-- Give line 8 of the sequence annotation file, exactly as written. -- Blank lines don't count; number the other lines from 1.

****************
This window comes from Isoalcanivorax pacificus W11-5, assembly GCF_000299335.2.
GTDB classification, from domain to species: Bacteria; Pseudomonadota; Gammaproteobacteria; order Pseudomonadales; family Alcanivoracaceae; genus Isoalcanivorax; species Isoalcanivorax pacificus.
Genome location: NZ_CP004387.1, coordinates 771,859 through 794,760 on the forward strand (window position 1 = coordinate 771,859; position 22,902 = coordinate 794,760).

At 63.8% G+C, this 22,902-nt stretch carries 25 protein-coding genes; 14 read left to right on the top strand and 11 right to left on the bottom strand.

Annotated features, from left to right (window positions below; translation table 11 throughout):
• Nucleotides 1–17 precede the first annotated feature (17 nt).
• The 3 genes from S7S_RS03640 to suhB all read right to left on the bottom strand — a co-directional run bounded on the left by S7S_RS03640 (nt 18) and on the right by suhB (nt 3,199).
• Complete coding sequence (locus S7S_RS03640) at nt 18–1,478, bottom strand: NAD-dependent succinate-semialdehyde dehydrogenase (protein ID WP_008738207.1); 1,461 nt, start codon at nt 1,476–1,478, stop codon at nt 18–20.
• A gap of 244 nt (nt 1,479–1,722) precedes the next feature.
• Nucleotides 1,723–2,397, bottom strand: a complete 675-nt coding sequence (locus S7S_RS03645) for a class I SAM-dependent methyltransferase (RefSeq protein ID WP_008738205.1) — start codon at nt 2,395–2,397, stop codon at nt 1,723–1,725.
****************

• Complete coding sequence (locus S7S_RS03640) at nt 18–1,478, bottom strand: NAD-dependent succinate-semialdehyde dehydrogenase (protein ID WP_008738207.1); 1,461 nt, start codon at nt 1,476–1,478, stop codon at nt 18–20.